I think the pursuit of the book is totally out of proportion with the issue of the tote- and I would have thought that any designer would be aware that there would be a strong case for implied consent being given to quilters and crafters to use the fabric to make quilts if you choose to design for or license your fabric designs to a quilt fabric manufacturer. And that that consent could arguably extend to an author as well who has not been in the business of mass production of quilts from a certain fabric range, but who elected to combine fabrics that were given to her by the same manufacturer the designer works with, into a quilt to show another colourway possibility of the author’s own design? Would the designer have just preferred no picture but a listing of her fabrics we should blindly go purchase?

    I cannot help but wonder how much greed was the motivator behind actions taken to immediately threaten legal action and demand immediate financial settlement to curtail a ful on law suite re the book rather than to more maturely consider other nicer and just as effective methods of dispute resolution? Actions can speak louder than words.
    I think a can of worms has been opened that will forever change the face of the quilting industry and not for the better with regard to authors now having a precident set as being possible targets for legal action for using fabric that was commercially produced and not grown on our own home farms and spun by hand. I wonder where it will all end? I will certainly not buy a licensed fabric ever again. I and many others I know of already will be more carefully scrutinising selvedges to see just what we feel comfortable purchasing, and with what we have in our stash just incase someone else later feels litigious. Since we buy not always knowing in advance where a fabric might end up in the future. Personal use as a gift or a scrap of it ending up in a pattern or book? Who can tell? I stash fabric sometimes for years before I use it. I buy fat quarters with no infomation printed on them. And buy mixed Jelly Rolls compiled by quilt shops from ranges of fabrics. Sales of those products will suffer if quilters who area already expressing fear online change their purchasing habits. Let’s hope quilt shops feel the need to post huge signs with swatches of fabric that they have in store that are licensed so we know what to avoid if we so wish? They’d love that…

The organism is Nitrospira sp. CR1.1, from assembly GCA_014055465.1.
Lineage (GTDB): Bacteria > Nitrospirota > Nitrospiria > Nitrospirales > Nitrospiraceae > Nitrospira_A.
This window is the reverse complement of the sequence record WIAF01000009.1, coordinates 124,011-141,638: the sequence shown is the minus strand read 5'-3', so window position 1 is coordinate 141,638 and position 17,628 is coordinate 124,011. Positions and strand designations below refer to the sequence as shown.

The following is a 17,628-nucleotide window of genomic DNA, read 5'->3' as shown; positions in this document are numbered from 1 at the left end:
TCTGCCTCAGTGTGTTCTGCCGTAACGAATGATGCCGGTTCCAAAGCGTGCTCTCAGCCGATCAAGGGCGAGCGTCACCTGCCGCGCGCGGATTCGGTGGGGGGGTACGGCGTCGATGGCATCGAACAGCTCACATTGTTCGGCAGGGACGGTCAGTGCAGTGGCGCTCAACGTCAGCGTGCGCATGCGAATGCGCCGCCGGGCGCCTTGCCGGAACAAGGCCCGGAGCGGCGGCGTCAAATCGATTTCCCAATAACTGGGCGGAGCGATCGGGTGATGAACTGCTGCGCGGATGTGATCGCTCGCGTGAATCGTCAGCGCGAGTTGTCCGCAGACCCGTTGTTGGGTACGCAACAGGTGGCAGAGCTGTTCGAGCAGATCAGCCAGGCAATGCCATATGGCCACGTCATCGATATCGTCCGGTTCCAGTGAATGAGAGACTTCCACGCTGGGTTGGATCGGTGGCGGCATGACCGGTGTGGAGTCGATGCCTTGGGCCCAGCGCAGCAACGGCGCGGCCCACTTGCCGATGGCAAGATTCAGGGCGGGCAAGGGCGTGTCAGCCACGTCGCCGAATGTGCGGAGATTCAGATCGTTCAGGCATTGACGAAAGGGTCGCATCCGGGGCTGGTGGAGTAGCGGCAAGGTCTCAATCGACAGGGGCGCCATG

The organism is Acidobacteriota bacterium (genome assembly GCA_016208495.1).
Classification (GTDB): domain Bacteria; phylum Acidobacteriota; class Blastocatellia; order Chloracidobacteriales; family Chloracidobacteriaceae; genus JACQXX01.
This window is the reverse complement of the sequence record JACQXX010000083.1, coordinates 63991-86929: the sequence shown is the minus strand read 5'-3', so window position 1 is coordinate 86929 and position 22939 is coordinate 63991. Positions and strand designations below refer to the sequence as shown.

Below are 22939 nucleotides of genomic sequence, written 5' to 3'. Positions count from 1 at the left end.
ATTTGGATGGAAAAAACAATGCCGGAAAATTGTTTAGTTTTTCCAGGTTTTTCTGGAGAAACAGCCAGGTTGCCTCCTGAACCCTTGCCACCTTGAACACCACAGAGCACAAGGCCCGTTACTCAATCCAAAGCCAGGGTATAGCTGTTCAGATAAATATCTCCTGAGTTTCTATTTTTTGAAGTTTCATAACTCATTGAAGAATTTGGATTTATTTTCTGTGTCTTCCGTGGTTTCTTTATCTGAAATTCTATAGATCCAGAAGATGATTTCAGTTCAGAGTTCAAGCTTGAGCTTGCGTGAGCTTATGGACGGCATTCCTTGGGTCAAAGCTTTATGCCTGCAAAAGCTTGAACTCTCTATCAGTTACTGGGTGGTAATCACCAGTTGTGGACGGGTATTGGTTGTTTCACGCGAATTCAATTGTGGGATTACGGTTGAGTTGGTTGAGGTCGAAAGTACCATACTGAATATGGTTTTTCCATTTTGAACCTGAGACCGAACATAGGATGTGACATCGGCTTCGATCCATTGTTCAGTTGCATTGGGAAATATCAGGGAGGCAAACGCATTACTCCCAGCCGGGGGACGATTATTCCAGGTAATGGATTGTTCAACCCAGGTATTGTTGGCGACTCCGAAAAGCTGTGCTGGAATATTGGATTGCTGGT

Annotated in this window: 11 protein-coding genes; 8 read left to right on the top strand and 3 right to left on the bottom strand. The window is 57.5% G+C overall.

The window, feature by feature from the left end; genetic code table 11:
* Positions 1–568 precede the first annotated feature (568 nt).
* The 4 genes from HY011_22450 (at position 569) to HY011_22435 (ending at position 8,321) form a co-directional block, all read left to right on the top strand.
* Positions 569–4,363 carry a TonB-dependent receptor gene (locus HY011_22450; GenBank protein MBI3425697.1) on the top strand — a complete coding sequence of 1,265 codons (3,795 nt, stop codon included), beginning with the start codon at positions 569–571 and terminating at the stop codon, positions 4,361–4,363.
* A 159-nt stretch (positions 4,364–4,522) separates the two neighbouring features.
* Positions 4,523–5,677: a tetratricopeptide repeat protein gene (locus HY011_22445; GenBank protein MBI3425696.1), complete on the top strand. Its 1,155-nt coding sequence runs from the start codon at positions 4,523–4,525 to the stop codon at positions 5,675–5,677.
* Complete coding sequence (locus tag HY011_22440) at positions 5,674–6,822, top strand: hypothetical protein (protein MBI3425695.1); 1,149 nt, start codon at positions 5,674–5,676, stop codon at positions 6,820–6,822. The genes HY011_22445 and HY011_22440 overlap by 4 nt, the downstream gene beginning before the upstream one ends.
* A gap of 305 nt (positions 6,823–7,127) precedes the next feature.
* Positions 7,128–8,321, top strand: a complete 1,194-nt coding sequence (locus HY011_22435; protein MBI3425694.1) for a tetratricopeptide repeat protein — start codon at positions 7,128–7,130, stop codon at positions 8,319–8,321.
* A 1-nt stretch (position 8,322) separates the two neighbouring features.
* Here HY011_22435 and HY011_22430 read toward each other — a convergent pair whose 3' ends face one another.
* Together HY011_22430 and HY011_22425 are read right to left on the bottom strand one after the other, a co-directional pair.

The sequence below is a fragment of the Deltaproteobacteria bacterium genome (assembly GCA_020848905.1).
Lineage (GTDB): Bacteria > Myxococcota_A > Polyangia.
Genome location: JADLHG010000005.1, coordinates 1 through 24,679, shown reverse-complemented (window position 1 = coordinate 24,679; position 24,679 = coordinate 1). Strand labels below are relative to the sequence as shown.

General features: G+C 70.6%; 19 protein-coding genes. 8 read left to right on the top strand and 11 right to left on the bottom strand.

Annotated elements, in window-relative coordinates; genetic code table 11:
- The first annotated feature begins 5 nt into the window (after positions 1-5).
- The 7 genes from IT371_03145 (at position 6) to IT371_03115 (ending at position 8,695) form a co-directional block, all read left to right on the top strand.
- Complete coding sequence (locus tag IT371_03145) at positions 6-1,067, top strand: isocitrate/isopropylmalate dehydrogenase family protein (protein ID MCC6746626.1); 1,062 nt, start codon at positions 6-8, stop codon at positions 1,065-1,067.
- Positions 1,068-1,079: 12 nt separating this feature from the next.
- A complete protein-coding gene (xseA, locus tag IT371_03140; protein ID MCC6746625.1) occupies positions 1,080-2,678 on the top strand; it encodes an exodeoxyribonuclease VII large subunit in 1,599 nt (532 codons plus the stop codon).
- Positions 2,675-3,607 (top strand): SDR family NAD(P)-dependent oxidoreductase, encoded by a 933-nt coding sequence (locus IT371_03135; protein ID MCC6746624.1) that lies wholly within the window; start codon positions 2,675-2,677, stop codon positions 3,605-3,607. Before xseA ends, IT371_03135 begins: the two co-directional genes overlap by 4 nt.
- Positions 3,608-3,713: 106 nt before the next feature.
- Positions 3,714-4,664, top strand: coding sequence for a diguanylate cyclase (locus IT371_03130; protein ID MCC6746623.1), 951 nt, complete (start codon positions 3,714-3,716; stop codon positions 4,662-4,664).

I can think fabric manufacturers will not view kindly the actions that were taken that will likely in real terms reduce the amount of licensed fabric they can sell to the quilting population, as many now fear being pursued should they indulge in even the smallest amount of activity that could be deemed commercial now or in the future.
    I have NEVER heard of a designer in the quilt industry before now do such a thing and I know I am not alone as a quiltmaker who does publish designs in my thoughts of shifting to my own hand dyes, using solids, “generic” tone on tone and unlicensed fabrics in my quilts to avoid any possibility of later action ever been taken against me. Unless as someone else somewhere pointed out the companies who make the fabrics that are solid decide they want their pound of flesh!
    Its all become sadly ridiculous to see where this could lead.

  45. Martina says:

    What does this stupid story teach us…and by the way, I’m a german attorney and a passionate quilter? We as quilters have the power to proove Ms Spain, that we aren’t as silly as she thinks. I won’t buy Kate Spain fabrics anymore and in consequence for the future, I’ll read what the selvage on each fabric says. If it’s only for personal use, this fabric will be a “no go” for me (although I’m not selling quilts, only want to show them on my blog) I’m not sure, if it’s that kind of echo fabric designers are longing for! We as fabric buyers can decide what we want to buy or not 😉
    I love your book “Scrap Republic”, but for the scrappy quilts! So, be strong, the quilting community is on your side! Martina

  46. I can only imagine that one result of this threatened lawsuit may be to change the relationship between quilt fabric manufacturers and their designers. Perhaps something along the lines of having the designers sign legal disclaimers allowing use of their fabrics in various ways. Going down the route of ‘licenced’ fabics probably isn’t the answer – if people feel nervious about using a fabric range for a commercial piece which showcases a range, whether for a book, a pattern or even a quilt shop sample, it is going to harm sales of that range. Quilters like to see how a fabric range looks made up!

    As a fellow author, I haven’t used any of Kate Spain’s ranges, but this would certainly make me avoid them.

  47. Oops, hit ‘submit’ before I’d finished…